A: There are few things more deceptive on a map than the blue lines tracing the route of a river. Few people who don’t actually live on or near one, and some lakes, realize how difficult and expensive freshwater navigation is. In northern climates especially, rivers tend to be very seasonal. In winter they freeze; in spring they flood; and by the autumn their water levels have often fallen so low that they are too shallow to navigate. If the terrain they flow through is not relatively flat, they are often navigable only going downstream, if that. In short, they need a lot of human intervention to make and keep them useful.
While rivers were essential for the development of many ancient civilizations—the Nile in Africa, the Indus in Pakistan and India, the Yangzi and Yellow Rivers in China, and the Mississippi and Amazon in the Americas—it wasn’t until the Middle Ages that Europeans really began to harness what is the most intricate and (now) navigationally useful network of rivers on the planet. On the whole, though, outside of China, rivers and their related canal systems didn’t come into their own until the advent of steam propulsion in the nineteenth century, when markets in continental interiors were opened up to the rest of the world.
Q: In THE SEA AND CIVILIZATION, you show how advances in boatbuilding, technology, and navigation are constantly opening up new opportunities for sea travel. How do such developments affect the nature of global power and economic responsibility?
A: When speaking of global power, you’re really talking only about the past five hundred years or so. European mariners had definite technological advantages over Native Americans, but the conquest of the Americas had as much to do with infection as with ingenuity. Elsewhere the globalization of European power took far longer, and lasted far less time, than is generally assumed—no more than 250 years at the outside, and for many places barely a century. It is commonplace to speak of the end of the Soviet Union as the watershed moment of the period since World War II, but the collapse of European colonialism in the 1950s and ’60s was more significant for more people, and is proof positive that maritime technology and naval supremacy are not enough to guarantee global power.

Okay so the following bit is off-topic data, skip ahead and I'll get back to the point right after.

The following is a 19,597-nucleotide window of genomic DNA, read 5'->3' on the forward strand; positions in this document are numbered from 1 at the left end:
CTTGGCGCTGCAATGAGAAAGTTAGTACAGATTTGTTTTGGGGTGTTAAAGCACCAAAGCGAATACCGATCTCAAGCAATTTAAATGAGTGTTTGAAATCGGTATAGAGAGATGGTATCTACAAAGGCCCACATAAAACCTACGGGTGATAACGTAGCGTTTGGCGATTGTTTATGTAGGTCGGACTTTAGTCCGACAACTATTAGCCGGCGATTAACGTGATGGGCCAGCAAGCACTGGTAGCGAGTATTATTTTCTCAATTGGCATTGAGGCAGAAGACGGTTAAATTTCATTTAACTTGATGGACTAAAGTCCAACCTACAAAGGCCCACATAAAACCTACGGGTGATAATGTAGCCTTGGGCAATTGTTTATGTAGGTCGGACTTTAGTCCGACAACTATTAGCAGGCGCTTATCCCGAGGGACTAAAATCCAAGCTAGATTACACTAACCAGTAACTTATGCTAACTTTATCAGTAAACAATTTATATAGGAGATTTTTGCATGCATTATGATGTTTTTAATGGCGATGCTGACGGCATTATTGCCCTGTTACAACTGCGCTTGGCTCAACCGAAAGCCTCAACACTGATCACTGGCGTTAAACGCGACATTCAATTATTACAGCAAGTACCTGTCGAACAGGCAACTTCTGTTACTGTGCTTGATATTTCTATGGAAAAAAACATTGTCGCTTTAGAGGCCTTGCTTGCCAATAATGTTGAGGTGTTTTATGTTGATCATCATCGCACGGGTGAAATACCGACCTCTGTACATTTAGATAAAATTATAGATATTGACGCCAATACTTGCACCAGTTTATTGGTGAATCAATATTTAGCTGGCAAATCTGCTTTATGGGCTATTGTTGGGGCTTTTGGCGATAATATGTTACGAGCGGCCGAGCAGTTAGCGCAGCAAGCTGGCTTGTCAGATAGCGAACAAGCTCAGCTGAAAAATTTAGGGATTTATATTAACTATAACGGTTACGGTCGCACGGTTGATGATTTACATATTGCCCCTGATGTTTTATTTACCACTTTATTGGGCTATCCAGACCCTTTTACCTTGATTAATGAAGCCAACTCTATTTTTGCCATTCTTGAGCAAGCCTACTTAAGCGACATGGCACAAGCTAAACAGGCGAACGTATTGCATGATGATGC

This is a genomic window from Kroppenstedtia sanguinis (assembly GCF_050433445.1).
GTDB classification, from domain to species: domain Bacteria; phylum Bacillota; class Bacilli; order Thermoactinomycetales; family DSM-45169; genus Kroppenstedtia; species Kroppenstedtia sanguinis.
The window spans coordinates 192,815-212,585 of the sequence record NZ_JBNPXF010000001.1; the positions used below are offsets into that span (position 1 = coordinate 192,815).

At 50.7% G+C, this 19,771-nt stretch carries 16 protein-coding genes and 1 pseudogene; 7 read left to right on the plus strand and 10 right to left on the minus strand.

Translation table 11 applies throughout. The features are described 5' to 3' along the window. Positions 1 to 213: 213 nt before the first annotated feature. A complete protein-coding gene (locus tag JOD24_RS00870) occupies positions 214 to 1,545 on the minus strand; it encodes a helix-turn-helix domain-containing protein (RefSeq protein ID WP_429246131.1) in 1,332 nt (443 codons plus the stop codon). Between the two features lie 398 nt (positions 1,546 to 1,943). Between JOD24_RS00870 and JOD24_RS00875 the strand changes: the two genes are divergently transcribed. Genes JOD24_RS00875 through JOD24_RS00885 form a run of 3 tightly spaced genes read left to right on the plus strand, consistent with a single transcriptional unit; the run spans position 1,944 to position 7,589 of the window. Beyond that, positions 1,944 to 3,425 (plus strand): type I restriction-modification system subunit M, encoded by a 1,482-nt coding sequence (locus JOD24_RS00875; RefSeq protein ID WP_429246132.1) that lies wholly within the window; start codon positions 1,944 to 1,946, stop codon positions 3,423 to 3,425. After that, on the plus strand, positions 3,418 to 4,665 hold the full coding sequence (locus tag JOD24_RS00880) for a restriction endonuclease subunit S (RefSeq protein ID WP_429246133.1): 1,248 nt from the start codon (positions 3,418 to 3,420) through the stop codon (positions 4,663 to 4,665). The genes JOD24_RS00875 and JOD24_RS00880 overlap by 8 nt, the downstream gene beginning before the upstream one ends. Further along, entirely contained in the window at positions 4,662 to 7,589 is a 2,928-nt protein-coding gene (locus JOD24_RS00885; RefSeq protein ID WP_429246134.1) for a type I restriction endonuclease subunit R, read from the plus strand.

The end of these maritime empires coincided with the rising phenomenon of decentralized maritime commercial power. In this new world order, shipbuilders, shipowners, ships’ crews, and ships customers all hailed from completely different parts of the world. This is one face of globalization, which is as ruthless as it is efficient. The prevailing dogma of globalization has made many aware of how events in one place affect those in another. But it also makes it difficult to forge consensus about what you call economic responsibility, which I take to include a consideration of the effects of economic dislocation and environmental degradation caused by the growth of economic efficiency.
Q: You write that the cruise ship industry, as well as yachting and boating, resulted in part from “shifts in attitudes toward the natural environment of the sea.” What do you mean by this?
A: For most of human history, most people seem to have viewed going to sea with great trepidation. This began to change in Europe in the seventeenth and eighteenth centuries. At this point, people had been regularly sailing long distances—transatlantic and from Europe around Africa to Asia—for two or three hundred years. Even if it didn’t engage huge numbers of people, long-distance voyaging was no longer seen as entirely strange. In England around this time there were two fundamental developments: the embrace of yachting by Charles II and James II and their retinues; and doctors’ discovery of the curative powers of saltwater, which was said to improve ones teeth, to cure asthma, cancer, deafness, and madness, and to revive marriages, among other things.
The subsequent development of mechanical propulsion and greater control over nature, at least at its most benign, made people more comfortable with the idea of going on the water for pleasure. Now, technological developments such as lighter materials, faster rigs, and so on have made ocean cruising and racing, white-water rafting, canoeing and kayaking that much more appealing to people seeking to escape the conformity of our technologically constrained environments ashore.